And I kept waiting for IHC to appear.

Don’t think I’ll waste my time watching anything else in the series.

  • Like 1
Link to comment
Share on other sites

6 hours ago, 766 Man said:

  It was not really company policy but an acknowledgement of the reality.  Everybody wants to be number 1 but pulling that off is entirely a different matter.  JD around 1920 was not in a position to take on IH.  All the good ideas got muted by a regressive board of directors.  Deere's head of the Waterloo Works actually appeared before the Deere board of directors while the D was in development in regards to ditching the horizontal 2 cylinder engine.  The board pitched a fit over it as they wanted as little money spent as possible to bring the D to market.  The experimental C and the GP were warmed over D features rather than a somewhat fresh approach with the model A.  

It took Leon Clausen to argue in favor in front of the board of starting production of the D.  He then went over to JI Case and almost ran that company into the ground.  Also curious other then 2 cylinders, what warmed over features did the C/GP carry over from the D.  The C/GP used a flat head engine, worm gear steering, and powerlift none of what the D had.  

Link to comment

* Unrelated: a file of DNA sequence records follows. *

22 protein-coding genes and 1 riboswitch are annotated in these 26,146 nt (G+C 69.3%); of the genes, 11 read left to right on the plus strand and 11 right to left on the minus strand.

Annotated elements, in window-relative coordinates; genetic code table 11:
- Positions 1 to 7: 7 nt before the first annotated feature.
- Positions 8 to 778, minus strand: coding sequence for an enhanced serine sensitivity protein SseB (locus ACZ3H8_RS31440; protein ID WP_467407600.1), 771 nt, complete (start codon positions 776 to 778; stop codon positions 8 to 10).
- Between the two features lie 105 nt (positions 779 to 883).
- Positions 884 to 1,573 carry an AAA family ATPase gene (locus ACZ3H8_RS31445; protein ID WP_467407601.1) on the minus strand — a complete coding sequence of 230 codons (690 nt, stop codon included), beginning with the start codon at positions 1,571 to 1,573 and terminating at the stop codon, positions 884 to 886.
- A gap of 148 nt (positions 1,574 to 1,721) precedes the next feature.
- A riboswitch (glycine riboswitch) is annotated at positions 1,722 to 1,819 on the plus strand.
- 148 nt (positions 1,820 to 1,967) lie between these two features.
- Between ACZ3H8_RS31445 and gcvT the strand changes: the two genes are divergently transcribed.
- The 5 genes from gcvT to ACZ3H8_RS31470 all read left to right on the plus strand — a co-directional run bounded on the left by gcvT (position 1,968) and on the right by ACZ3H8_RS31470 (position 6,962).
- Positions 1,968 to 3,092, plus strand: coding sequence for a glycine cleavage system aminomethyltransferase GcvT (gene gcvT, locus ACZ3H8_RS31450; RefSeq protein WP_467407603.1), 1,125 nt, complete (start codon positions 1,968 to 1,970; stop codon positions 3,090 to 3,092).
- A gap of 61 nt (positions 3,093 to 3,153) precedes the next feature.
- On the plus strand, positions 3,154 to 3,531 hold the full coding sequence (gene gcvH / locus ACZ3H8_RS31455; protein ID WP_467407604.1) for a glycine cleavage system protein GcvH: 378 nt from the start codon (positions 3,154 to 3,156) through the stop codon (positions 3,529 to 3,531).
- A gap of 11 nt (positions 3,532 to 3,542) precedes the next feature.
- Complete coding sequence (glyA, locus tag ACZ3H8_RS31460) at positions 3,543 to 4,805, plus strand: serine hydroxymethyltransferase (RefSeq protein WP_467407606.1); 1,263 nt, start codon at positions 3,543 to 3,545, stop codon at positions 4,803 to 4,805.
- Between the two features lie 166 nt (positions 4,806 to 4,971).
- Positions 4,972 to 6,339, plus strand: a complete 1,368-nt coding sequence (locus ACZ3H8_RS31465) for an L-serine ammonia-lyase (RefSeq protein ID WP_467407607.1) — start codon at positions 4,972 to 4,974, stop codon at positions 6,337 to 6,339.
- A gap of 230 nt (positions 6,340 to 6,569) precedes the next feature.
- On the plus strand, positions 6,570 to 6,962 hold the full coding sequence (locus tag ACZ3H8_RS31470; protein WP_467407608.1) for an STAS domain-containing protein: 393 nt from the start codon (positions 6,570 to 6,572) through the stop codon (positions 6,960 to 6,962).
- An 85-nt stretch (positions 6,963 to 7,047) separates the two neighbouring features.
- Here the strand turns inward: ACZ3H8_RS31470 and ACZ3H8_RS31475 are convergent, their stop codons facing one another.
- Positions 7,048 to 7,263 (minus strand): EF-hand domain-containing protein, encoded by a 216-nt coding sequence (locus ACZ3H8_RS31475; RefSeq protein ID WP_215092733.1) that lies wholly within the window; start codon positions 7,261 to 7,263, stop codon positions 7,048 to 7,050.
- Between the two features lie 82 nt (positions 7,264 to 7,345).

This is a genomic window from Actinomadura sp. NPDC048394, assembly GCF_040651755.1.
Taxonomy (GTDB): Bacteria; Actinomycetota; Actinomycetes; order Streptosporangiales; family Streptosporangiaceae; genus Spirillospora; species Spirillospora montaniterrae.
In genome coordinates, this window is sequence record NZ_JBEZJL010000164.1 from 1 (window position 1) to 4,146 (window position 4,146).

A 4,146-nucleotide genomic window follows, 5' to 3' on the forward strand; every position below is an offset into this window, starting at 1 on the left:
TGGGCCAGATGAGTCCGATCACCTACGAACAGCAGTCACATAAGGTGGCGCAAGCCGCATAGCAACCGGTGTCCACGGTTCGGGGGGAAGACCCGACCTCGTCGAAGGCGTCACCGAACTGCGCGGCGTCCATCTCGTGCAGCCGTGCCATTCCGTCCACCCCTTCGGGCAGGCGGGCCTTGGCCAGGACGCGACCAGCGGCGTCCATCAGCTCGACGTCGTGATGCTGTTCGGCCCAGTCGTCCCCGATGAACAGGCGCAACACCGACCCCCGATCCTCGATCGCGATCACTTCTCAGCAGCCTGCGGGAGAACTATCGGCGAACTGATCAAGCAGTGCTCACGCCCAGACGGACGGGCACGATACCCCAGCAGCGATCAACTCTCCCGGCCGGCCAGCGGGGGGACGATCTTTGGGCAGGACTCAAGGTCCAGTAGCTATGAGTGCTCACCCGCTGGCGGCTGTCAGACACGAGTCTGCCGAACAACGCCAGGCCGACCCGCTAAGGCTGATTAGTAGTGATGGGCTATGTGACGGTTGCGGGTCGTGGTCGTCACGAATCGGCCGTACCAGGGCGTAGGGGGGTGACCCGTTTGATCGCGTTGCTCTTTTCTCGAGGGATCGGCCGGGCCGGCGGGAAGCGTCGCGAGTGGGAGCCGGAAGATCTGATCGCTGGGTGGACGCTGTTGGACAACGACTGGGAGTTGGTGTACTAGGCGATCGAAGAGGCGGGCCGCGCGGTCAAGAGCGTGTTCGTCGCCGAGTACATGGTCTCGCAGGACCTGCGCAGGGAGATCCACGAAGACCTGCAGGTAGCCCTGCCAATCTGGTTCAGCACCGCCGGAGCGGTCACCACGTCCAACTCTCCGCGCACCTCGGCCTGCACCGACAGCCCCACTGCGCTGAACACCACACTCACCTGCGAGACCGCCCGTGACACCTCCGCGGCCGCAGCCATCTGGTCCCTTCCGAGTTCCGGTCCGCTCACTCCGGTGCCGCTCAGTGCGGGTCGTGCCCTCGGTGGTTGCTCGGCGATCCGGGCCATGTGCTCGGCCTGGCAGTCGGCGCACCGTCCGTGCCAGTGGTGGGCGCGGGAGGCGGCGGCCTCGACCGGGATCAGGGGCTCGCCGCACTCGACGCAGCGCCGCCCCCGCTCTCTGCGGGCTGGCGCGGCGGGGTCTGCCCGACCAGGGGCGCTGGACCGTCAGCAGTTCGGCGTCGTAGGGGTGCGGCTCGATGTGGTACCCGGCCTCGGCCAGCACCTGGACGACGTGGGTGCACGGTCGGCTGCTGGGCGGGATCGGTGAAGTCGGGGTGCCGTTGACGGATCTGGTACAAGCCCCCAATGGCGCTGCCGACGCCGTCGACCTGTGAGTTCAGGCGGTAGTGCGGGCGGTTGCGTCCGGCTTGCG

Share on other sites

The end of the Dain tractor was because of another reason when Joseph Dain died.

Back in the day the original founders of Companies didn't want to compiet all the time just think when the fire destroyed McCormicks plant J. I. Case offered to build the reapers until Cyrus Hall McCormick would have a new plant up and running (Mccormick turned down the offer).

John Deere and the founder of Rock Island Plow Co. (this factory would be bought by J. I. Case Co. in the 1930s) where friends and business partners the later at first but there friendship stayed. 

 

Link to comment
Share on other sites

25 minutes ago, Big Bud guy said:

It took Leon Clausen to argue in favor in front of the board of starting production of the D.  He then went over to JI Case and almost ran that company into the ground.  Also curious other then 2 cylinders, what warmed over features did the C/GP carry over from the D.  The C/GP used a flat head engine, worm gear steering, and powerlift none of what the D had.